Hello all! Happy November! In spite of the explosion of inexpensive Halloween candy now 50% off, I still feel the need to make something a bit sweet.
I stumbled upon an amazing cookbook that I think I’ll cook through. It’s called “Chili Madness” by Jane Butel and it’s all about how that bowl of fire came to be.
Excited, I happily picked out the first recipe and started preparing ingredients..Sure, it did seem to call for a lot of ground chili, but I know I’m a seasoned spicy person. I could handle any amount of heat, right?…….right?
Yeah. This is a FAIL.
FAIL #2: Pecos River Bowl of Red
Chile, chili, and more chillies that I could ever imagine. That, and I even added some beans to try to even it out. Shredded pork seemed promising, and all was well. That is, until after 4 hours of cooking in a crock pot, one mere chip-full of chili sent me running the 2 feet to the fridge for a glass of milk. (water doesn’t work, I tried it).
Thinking that milk would help the chili too, I put about a cup in, trying to dilute the heat. That didn’t do anything but turn the pot a bit lighter.
Then, I tried to over-cook it a bit and hopefully break down some of the compounds responsible for this spiciness. Yeah, if you think to how many dishes call for intense temperatures and still can be spicy, that proves my logic wrong. So, with much sadness, the chili joined the rest of the failed experiments.
Lesson learned: Don’t over-spice. It’s hard to ever recover your dish unless you dilute it with more of the ingredients.
I still have heartburn from that. Ugh.
A big part of scientific research is keeping a proper lab notebook. One of the best purposes this serves is that it can allow you to go back and review your protocol and data to explain a particularly bad result. This is also true for cooking, though we rarely mark down observations or even notes on that particular recipe. So, in an attempt to explain a particularly had FAIL, here’s my ode to burning sugar and spilling gelatin.
The original recipe: Homemade Marshmallows (that are able to be flavored.)
- 2 cups granulated sugar
- 1 tbsp light corn syrup
- 3/4 cup water for sugar and 3/4 cup COLD water for gelatin
- 1 oz of unflavored gelatin (they come in .25oz, by Knox)
- 2-3 drops peppermint oil
- 2 large egg whites
- confectioners sugar for dusting
Basically, you put the corn syrup and sugar into the pot with 3/4 cup water and dissolve the sugar. You get it to boil and then attach the scientific abomination called a “candy thermometer” to the rim of the pot.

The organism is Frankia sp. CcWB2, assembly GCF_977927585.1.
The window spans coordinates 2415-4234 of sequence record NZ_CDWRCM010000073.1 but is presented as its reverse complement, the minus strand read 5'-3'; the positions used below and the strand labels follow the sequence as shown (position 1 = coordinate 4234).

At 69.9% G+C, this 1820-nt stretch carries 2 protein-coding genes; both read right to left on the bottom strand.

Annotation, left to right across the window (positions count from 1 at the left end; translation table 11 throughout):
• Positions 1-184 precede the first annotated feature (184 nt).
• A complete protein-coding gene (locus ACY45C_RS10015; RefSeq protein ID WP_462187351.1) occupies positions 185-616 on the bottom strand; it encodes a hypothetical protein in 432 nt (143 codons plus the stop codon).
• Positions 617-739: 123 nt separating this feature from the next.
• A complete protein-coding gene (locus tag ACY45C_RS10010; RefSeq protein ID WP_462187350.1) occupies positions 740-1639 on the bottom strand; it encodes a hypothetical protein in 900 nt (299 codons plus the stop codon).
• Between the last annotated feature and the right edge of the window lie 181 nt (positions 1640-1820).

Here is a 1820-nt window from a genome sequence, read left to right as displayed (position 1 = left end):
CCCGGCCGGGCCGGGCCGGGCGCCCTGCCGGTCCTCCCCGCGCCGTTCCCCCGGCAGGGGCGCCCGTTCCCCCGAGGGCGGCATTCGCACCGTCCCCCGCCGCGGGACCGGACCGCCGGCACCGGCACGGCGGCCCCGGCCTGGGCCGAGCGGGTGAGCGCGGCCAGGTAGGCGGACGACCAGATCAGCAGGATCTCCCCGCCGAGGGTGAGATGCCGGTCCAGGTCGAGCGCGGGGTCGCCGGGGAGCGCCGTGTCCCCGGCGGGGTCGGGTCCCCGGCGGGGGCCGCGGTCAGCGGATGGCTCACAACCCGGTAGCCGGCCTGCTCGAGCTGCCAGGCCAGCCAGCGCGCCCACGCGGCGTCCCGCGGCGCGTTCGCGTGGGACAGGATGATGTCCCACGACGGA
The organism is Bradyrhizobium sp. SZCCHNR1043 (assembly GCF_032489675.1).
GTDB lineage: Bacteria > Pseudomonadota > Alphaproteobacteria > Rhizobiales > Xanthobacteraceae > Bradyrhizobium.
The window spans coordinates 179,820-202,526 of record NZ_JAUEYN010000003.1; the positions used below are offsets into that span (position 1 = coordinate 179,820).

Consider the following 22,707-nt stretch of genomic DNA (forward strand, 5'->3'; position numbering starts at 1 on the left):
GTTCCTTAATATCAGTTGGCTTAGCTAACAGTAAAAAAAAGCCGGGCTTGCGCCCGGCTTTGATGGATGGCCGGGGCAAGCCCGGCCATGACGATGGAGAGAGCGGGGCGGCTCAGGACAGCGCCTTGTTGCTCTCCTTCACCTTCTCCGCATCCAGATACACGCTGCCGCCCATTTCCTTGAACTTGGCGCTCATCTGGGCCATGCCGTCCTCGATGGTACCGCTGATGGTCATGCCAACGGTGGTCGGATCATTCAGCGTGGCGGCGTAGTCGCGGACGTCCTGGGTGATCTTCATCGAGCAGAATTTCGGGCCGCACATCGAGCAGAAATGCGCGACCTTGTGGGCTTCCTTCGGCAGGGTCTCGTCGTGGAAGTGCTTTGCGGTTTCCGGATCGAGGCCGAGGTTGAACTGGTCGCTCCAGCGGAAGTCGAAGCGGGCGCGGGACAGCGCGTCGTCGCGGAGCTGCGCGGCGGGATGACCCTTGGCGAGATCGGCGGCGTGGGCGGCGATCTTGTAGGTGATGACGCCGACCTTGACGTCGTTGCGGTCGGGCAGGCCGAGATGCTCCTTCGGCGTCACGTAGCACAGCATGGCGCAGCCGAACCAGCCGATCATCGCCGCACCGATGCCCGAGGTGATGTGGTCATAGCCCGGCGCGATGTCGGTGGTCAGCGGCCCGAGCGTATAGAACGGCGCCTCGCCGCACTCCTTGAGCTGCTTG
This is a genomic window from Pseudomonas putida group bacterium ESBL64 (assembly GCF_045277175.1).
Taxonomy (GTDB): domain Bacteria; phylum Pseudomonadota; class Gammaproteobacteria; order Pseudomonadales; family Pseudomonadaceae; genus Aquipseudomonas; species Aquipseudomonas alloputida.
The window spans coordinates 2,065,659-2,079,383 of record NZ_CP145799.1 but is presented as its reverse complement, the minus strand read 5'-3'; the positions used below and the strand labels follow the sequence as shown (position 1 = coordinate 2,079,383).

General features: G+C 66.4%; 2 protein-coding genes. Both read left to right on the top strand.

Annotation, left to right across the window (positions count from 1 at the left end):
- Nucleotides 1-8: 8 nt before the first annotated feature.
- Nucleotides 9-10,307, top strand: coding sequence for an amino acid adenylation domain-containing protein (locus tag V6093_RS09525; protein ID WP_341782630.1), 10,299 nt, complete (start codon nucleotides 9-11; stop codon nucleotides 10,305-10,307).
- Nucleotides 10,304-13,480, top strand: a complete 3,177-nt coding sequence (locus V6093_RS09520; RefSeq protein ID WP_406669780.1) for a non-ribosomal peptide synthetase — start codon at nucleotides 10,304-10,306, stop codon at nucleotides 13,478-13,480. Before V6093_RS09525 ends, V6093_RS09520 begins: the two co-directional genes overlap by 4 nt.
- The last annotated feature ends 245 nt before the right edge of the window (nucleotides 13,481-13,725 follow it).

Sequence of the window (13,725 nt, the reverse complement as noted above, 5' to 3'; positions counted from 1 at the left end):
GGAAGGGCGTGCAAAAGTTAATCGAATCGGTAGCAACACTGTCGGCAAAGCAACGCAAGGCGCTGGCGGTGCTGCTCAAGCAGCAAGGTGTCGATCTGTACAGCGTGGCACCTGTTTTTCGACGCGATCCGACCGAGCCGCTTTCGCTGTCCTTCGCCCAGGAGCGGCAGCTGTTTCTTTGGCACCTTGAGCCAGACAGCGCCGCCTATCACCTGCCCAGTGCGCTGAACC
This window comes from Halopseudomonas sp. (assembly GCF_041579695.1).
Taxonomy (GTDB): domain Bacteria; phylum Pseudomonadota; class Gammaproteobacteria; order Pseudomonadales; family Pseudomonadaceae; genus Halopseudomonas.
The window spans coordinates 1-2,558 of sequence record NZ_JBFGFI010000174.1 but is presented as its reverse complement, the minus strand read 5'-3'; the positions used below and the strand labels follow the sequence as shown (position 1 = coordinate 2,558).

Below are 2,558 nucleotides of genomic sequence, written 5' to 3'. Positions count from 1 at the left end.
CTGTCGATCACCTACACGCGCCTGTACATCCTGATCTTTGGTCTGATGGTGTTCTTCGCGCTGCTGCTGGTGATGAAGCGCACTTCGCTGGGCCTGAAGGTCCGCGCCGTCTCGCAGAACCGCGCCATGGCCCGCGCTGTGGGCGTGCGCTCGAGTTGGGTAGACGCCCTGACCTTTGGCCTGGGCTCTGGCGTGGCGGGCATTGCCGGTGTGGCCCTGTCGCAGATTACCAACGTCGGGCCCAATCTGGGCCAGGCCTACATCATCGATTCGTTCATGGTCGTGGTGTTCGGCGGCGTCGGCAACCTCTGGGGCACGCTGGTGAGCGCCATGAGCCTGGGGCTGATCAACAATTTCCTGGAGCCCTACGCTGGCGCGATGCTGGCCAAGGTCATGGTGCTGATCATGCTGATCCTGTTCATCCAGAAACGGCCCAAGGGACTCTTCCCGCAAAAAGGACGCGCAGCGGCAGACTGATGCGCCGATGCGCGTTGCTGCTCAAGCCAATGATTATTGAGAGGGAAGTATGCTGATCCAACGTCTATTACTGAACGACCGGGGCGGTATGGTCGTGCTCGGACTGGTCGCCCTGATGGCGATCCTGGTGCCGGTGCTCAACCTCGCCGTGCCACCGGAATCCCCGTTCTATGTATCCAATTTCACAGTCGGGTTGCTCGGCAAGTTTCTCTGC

This candy thermometer is evil. Trust me on this one. They say that you’re supposed to calibrate it by measuring the temperature of boiling tap water (which is always supposed to be 212F at our elevation) and then remember the displacement between the actual reading. Well, even after doing that, this thing doesn’t work worth a damn. It was only until later that I learned about the cold water test, something that has allowed me to make the smoothest caramel known to man. (More on that later).
While this mixture is boiling to reach 260F, you dissolve your gelatin in the cold water and let it “bloom” 7-10 minutes. You then want to heat this up in a water bath, which isn’t a major problem until it spills over into your gelatin, throwing off your consistency AND destroying your water bath. If you’ve added in the drops of oil, your failure now smells of peppermint.
Of course, I continued hoping that by some cooking miracle, the marshmallows would turn out okay, maybe a bit…soft. I started the egg whites whipping in my stand mixer and got ready to add the gelatin to my sugar. But, my sugar looked a little dark…and it hadn’t reached 260F yet! In fact, it was at 240F even with my calibrated thermometer. So, I added the gelatin in a rush, which caused the solution to boil up and spill over slightly, while I frantically whisked them…with a metal whisk. Metal utensils in candy making is apparently a cardinal sin. NO METAL. It acts as a surface for nucleation, which in cooking terms means that it will cause your sugar to turn back into a solid lump of crystals. Luckily, the gelatin here acted as an interfering agent, so the sugar couldn’t crystallize out.
Once combined, I added the mess to the egg whites, and fluffed the whole thing on med-high until it couldn’t get fluffier. The marshmallows still looked a little…brown. So even after I turned them out onto greased parchment lining a glass dish for them to settle, my hopes for a culinary miracle were dashed. They tasted like something fished out of the bonfire. Nice and burnt.
So, into the trash. At this point, not worth saving. Though I’ve made these successfully before, I find that my mood profoundly affects my cooking abilities. And I think I was studying for a test at the same time, which always puts me in a panicked mood.
So, lessons learned. Next time I’ll make sure I have plenty of time and patience, and instead of the candy thermometer, a bowl of ice water to test the progress.